Coventry born, London bred personal trainer and martial
artist Patrick Hutchinson has been motivating people and uplifting his
community long before he became a national hero.
Raised by a Jamaican single mother from the Windrush generation who did all she could for her son and daughter which included going without at times to ensure her children were happy. On his fathers side he is one of nine children, 5 girls and 4 boys.
On a steady path to superseding his dreams, he became a father at age 19 and has 4 wonderful children, 1 boy his eldest and 3 girls. Patrick raised his son as a single parent with the help of his mother and younger sister whilst working in the city in the field of IT. He frequently travelled to Thailand to endure brutal Muay Thai training camps where he honed his Thai boxing skills and still does till this day. He accredits a lot of his mental fortitude to those times training in his beloved Thailand and owes a lot to his various Kru’s (Instructors). Patricks earliest martial arts memories came from watching chinese kung fu movies. He then started in the art of Tae Kwon do at the age of 12. His latest martial arts love affair is with Brazilian jiu jitsu which he has been doing for 3 years and is still a white belt.
Back in London, he flexed his fitness prowess and innate abilities as a leader to elevate any and everyone he trained with. Then as an athletics coach, continued to pass on his wisdom to a host of young rising sprinters.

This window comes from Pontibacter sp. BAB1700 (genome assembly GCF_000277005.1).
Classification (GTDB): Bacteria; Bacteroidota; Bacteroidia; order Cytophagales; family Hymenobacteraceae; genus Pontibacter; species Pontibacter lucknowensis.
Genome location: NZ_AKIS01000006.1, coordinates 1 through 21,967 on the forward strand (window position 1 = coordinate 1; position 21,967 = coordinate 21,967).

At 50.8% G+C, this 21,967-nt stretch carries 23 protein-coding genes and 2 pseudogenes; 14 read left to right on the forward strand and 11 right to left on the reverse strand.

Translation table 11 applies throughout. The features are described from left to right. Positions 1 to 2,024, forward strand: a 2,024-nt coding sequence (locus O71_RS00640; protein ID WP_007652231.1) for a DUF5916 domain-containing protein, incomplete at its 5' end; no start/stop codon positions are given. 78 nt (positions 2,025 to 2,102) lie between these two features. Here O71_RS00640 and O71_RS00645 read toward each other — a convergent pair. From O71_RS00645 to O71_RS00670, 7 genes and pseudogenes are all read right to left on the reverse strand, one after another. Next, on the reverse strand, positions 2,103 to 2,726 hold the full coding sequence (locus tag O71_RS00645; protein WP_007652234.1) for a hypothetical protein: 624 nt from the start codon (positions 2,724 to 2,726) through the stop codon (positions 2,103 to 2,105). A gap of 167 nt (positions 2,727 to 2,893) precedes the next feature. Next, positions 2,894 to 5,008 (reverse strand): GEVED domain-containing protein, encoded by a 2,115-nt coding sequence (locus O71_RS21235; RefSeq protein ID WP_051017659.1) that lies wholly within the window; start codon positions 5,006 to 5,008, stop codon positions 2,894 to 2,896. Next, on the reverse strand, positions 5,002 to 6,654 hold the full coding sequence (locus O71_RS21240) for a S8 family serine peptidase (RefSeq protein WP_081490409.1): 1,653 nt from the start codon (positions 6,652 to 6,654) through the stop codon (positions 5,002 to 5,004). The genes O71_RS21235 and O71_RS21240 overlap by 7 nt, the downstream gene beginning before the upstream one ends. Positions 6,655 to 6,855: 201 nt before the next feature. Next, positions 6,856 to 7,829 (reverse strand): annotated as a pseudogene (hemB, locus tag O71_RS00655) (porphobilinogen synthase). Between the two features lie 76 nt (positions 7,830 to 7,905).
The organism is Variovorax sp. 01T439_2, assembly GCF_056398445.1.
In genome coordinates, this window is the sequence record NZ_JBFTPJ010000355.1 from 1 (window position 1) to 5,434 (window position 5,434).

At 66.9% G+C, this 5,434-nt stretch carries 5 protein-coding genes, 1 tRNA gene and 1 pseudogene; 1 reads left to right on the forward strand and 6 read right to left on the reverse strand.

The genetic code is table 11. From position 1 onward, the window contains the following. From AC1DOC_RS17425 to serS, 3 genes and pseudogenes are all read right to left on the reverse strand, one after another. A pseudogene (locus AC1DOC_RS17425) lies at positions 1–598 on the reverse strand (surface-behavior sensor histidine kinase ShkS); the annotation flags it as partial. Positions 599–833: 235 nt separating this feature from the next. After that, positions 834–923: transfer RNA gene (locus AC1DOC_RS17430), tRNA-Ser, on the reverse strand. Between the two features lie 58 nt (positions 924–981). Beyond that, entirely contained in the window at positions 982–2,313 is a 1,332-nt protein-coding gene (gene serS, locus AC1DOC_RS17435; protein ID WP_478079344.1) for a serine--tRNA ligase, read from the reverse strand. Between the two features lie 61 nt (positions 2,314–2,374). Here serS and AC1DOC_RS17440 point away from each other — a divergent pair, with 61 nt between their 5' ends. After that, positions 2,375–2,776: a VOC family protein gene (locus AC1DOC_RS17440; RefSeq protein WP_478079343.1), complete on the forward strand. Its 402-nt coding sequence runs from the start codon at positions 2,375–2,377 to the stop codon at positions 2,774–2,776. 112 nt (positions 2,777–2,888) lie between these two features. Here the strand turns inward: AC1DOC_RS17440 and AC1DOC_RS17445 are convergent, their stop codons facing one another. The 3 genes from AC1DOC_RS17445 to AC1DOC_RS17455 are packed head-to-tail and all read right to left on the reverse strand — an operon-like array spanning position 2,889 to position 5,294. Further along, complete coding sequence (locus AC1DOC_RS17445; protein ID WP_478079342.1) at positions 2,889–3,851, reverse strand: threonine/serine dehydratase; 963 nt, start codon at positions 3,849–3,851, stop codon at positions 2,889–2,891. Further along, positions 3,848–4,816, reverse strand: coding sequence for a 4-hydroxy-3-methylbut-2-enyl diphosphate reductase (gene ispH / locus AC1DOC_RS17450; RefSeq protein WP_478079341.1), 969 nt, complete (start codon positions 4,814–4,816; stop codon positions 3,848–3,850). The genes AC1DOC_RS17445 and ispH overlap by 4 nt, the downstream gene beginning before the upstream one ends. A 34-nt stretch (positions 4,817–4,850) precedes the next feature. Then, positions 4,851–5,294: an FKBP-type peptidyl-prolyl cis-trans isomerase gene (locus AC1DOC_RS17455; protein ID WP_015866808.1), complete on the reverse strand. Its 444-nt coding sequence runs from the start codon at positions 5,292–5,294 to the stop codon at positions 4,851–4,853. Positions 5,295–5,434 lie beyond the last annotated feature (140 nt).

More than his phenomenal skills, Patrick's a loyal friend, uncle and grandfather. He's as resilient, protective and furiously passionate about his own future as he is about the future of those around him.
And because of that, on Saturday, June 13th, Patrick made a move that would change the course of history. Protesters from all over the world took to the streets to call for justice after the deaths of George Floyd and Breonna Taylor at the hands of police. As fathers, Patrick and his friends Jamaine Facey, Pierre Noah, Chris Otokito, and Lee Russell were propelled to attend and protect any who were not met with peace.
However, they were met with violent aggression among a sea of hooligans with opposing views that had reached a boiling point. They found one of the far-right protestors heavily intoxicated, slightly concussed and slumped on some stairs in the middle of an almighty melè between Waterloo station and the embankment. Patrick picked him up while the others shielded him and carried him to safety. Humbly retracing their steps, Patrick says "Some of the protesters were trying to protect him, while others trying to harm him”. As I was carrying him, he was still receiving blows. It didn't cross my mind that he might be a counter-protester or hold prejudices, my instinct was just to get him out of there."
Actions speak louder than words, and the most striking element of Patrick didn't require any subtext: it was a black man taking a white man that day out of danger. Luckily, Patrick's heroic play among chaos was captured on camera and in a matter of hours the likes of CNN, The New York Times, The Guardian, and The BBC started calling.
By morning the photo of Patrick and his friends graced the cover of newspapers worldwide, and they've collectively been in constant demand since. Among many things, they've landed features in Men's Health and were invited by Lord Dr Michael Hastings to the Houses of Parliament. Off the back of the hype and trajectory of the seminal moment, they've launched their own initiative called United To Change and Inspire.
Embracing the power of his new platform and how he's moving forward, Patrick reflects "I knew I was going to get a bit of attention, but this is probably 1000 times more than I thought it would be. I can't say that the man I am now is the man I was 20 years ago. But as a 50-year-old man with children and grandchildren, I'm trying to be a peacemaker and making sure that people don't get hurt. These things come with age.